Margaret Thatcher and public opinion: It was the best of times; it was the worst of times
Over the last few years YouGov has asked the British public many different questions about Margaret Thatcher and her legacy. For example, more than once we have asked people their opinion on who was the greatest of the post-war prime ministers. Margaret Thatcher wins by some distance. We have also asked who was the worst. Again, Margaret Thatcher comes out on top.
Clearly she divides opinion like no other leader of modern times, and when it comes to explaining the British public’s view of Margaret Thatcher and her legacy, the picture is inevitably complicated.
For any political leader there is no greater measure of public opinion than a general election. Margaret Thatcher won three of them in a row, making her the longest serving prime minister of the 20th century.
Indeed, she never lost a general election and, as she was apparently fond of pointing out, never lost the leadership election for her party either – choosing instead to resign rather than face a second ballot in November 1990.
When she was elected Conservative leader in February 1975 the party was 14 points behind Labour in the polls. By the time of the 1979 election the Tories were ahead, achieving a swing of 5.2% at the ballot box and winning with a 44-seat majority.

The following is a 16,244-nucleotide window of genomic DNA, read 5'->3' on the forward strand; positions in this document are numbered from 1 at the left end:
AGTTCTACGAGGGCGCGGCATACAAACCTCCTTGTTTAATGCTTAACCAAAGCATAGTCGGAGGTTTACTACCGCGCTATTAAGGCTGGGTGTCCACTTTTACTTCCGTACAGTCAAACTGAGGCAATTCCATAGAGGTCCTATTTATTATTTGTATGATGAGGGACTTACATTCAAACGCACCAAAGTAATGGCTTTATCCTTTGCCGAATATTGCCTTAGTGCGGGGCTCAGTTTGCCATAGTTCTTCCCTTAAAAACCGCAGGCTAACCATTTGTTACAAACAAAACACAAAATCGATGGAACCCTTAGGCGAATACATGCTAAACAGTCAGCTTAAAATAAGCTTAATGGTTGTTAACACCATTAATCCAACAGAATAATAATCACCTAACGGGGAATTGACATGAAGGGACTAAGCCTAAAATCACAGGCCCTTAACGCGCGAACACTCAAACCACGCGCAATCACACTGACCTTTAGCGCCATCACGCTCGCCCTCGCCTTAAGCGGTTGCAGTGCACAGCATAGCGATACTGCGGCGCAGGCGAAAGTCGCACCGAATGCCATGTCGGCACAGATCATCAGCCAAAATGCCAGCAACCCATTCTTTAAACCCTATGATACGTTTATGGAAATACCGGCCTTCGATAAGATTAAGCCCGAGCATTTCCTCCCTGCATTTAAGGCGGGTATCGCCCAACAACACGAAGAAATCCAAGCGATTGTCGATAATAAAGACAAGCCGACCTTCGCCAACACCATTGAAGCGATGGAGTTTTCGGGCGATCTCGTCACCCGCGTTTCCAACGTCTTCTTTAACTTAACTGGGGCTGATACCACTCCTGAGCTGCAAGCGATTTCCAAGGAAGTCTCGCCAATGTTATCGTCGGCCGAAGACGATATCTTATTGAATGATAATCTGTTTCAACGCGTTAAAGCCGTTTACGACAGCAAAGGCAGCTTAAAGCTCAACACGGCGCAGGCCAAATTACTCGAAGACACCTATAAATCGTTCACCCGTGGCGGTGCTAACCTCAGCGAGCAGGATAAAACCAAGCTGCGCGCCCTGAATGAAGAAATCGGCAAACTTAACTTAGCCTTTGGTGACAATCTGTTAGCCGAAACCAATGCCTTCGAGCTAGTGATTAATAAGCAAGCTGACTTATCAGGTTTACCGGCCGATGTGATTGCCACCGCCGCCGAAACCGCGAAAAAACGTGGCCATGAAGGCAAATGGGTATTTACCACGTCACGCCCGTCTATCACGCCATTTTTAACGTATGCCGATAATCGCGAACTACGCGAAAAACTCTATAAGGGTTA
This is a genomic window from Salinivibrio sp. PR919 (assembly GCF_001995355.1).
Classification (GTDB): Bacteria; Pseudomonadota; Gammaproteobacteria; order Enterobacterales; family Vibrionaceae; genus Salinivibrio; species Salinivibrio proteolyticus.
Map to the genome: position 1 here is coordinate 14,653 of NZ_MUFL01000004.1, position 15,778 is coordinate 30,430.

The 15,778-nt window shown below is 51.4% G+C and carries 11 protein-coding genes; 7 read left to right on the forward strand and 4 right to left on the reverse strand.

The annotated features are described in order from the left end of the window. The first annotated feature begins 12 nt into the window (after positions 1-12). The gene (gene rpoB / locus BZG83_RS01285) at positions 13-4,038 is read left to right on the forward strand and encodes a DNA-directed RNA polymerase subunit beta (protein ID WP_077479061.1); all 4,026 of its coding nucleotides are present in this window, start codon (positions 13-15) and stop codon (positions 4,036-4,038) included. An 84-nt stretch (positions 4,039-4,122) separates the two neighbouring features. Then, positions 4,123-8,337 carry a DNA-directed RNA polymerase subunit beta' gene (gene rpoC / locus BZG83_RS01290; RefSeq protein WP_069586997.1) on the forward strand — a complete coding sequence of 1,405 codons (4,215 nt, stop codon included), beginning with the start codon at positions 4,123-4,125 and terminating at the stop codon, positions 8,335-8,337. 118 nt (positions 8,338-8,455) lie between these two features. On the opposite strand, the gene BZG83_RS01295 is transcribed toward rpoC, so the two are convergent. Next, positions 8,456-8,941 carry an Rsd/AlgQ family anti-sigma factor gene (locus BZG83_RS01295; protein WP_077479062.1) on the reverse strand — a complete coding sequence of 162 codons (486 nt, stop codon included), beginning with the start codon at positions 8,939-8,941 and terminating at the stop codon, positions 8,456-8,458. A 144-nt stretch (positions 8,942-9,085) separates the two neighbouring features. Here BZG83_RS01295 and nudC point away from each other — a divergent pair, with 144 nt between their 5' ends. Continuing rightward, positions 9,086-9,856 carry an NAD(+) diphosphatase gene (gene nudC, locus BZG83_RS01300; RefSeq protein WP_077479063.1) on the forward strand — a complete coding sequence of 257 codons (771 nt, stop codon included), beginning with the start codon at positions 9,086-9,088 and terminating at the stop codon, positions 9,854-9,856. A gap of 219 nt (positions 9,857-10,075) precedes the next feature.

Four years later she increased this majority to 144, at that time the highest in the post-war period. Another three figure majority followed in 1987, completing her hat-trick of wins. However, the truly interesting public opinion story was not the volume of ballot papers she drew to her party, but who was casting those ballots because of the Thatcher factor.
‘Thatcher factor’ brought new groups of voters to the Tories
Socio-demographic groups of voters that had historically been aligned with Labour switched their support to the Conservatives, including many of the traditional ‘working classes’ and most famously the Essex Men and Essex Women of places like Basildon, Brentwood and Thurrock. At the same time many areas of Wales, the North East and Scotland moved far beyond the reach of prospective Conservative candidates.
Various factors are often cited as being crucial for Margaret Thatcher’s electoral success in the 1980s, with victory in the Falklands mentioned most often. However, while the Falklands War was certainly a factor in the election victory of 1983, it was not the factor.
More important to both the ‘83 and ‘87 victories was the way the Thatcher governments successfully managed to boost the personal economic expectations of the British electorate. In other words, the public’s own economic circumstances became a very important issue for them and sufficiently large numbers felt that their situation would improve with Margaret Thatcher in Downing Street. This was the perception (if not necessarily the reality) for many voters and it was the foundation on which her electoral successes were built.